Marine transportation safety investigation M18P0073

This investigation has been completed. The report was released on 25  October 2018.

Table of contents

Sinking of a fishing vessel

Fishing vessel Western Commander
Triple Islands, Dixon Entrance, British Columbia

View final report

The occurrence

On 9 April 2018, the fishing vessel Western Commander, with 3 people on board, began taking on water in Hecate Strait, British Columbia. The vessel's pumps were unable to keep up with the ingress of water nor reduce the port list. The master transmitted a Mayday and the crew prepared to abandon the vessel. While donning the immersion suits, one crew member collapsed and became incapacitated. All crew managed to abandon the vessel and board the Canadian Coast Guard vessel Cape Dauphin. The Western Commander subsequently sank. Two of the crew members survived but one crew member subsequently died.


Media materials

News release

2018-10-25

Investigation report: April 2018 sinking and loss of life in Hecate Strait, British Columbia
Read the news release


Investigation information

Map showing the location of the occurrence


Investigator-in-charge

Photo of Glenn Budden

Glenn Budden has been a Senior Marine Investigator at the Transportation Safety Board of Canada since 2008.

Prior to joining the TSB, Mr. Budden owned and operated a commercial fishing business. He has 35 years' experience in the fishing industry, operating, managing and advising on several types of fishing vessels and fisheries on both coasts. In his later years, in the fishing industry, he facilitated the first industry led stability education program (Fishsafe) to fishermen in British Columbia.

Mr. Budden holds a Fishing Masters II certificate, and his last vessel was the seiner Ocean Venture.


  Download high-resolution photos from the TSB Flickr page.

Class of investigation

This is a class 4 investigation. These are limited-scope investigations that may contain limited analysis, but do not include findings or recommendations. Class 4 investigations are generally completed within 200 days. For more information, see the Policy on Occurrence Classification.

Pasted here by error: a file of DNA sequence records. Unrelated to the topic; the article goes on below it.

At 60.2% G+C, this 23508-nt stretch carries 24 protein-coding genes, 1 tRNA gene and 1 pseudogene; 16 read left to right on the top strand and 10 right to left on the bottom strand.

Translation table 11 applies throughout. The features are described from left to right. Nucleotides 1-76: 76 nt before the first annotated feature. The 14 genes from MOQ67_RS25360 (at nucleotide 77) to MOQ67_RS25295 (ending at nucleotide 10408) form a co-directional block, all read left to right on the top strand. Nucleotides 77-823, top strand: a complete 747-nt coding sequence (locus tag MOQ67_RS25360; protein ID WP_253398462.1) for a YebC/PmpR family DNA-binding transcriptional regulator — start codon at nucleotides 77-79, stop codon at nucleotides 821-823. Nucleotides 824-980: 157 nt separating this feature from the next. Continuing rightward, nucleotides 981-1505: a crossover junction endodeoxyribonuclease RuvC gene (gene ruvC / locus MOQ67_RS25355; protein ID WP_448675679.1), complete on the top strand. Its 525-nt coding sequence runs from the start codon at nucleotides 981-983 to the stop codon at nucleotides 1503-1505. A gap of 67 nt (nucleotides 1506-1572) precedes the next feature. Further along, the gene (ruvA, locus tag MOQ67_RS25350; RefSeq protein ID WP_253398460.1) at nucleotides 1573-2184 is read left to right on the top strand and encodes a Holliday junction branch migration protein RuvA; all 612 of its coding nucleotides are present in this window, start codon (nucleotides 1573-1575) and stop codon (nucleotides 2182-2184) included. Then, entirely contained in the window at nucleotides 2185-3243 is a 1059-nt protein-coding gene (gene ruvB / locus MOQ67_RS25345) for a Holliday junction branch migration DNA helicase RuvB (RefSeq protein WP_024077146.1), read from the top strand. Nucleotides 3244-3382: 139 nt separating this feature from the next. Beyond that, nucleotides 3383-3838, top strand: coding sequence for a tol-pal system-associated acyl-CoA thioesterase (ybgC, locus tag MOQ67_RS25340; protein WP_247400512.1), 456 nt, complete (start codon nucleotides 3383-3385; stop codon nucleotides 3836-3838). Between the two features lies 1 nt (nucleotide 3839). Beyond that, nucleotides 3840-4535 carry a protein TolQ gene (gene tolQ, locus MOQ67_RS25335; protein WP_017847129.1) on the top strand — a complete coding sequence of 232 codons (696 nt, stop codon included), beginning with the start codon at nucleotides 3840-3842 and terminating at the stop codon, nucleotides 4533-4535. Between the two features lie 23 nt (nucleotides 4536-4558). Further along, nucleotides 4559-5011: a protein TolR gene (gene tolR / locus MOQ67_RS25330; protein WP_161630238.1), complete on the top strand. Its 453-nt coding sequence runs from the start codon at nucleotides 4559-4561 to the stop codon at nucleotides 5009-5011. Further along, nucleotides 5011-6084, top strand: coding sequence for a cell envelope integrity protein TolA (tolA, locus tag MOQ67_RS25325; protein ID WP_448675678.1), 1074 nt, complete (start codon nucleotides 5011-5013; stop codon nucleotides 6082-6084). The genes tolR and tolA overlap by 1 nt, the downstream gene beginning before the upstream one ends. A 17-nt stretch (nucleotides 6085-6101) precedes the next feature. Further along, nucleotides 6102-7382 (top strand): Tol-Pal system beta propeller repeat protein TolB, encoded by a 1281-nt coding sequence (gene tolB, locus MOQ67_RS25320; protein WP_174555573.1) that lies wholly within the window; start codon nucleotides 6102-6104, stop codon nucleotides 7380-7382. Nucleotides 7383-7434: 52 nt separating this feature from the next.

TSB investigation process

There are 3 phases to a TSB investigation

  1. Field phase: a team of investigators examines the occurrence site and wreckage, interviews witnesses and collects pertinent information.
  2. Examination and analysis phase: the TSB reviews pertinent records, tests components of the wreckage in the lab, determines the sequence of events and identifies safety deficiencies. When safety deficiencies are suspected or confirmed, the TSB advises the appropriate authority without waiting until publication of the final report.
  3. Report phase: a confidential draft report is approved by the Board and sent to persons and corporations who are directly concerned by the report. They then have the opportunity to dispute or correct information they believe to be incorrect. The Board considers all representations before approving the final report, which is subsequently released to the public.

For more information, see our Investigation process page.

The TSB is an independent agency that investigates air, marine, pipeline, and rail transportation occurrences. Its sole aim is the advancement of transportation safety. It is not the function of the Board to assign fault or determine civil or criminal liability.

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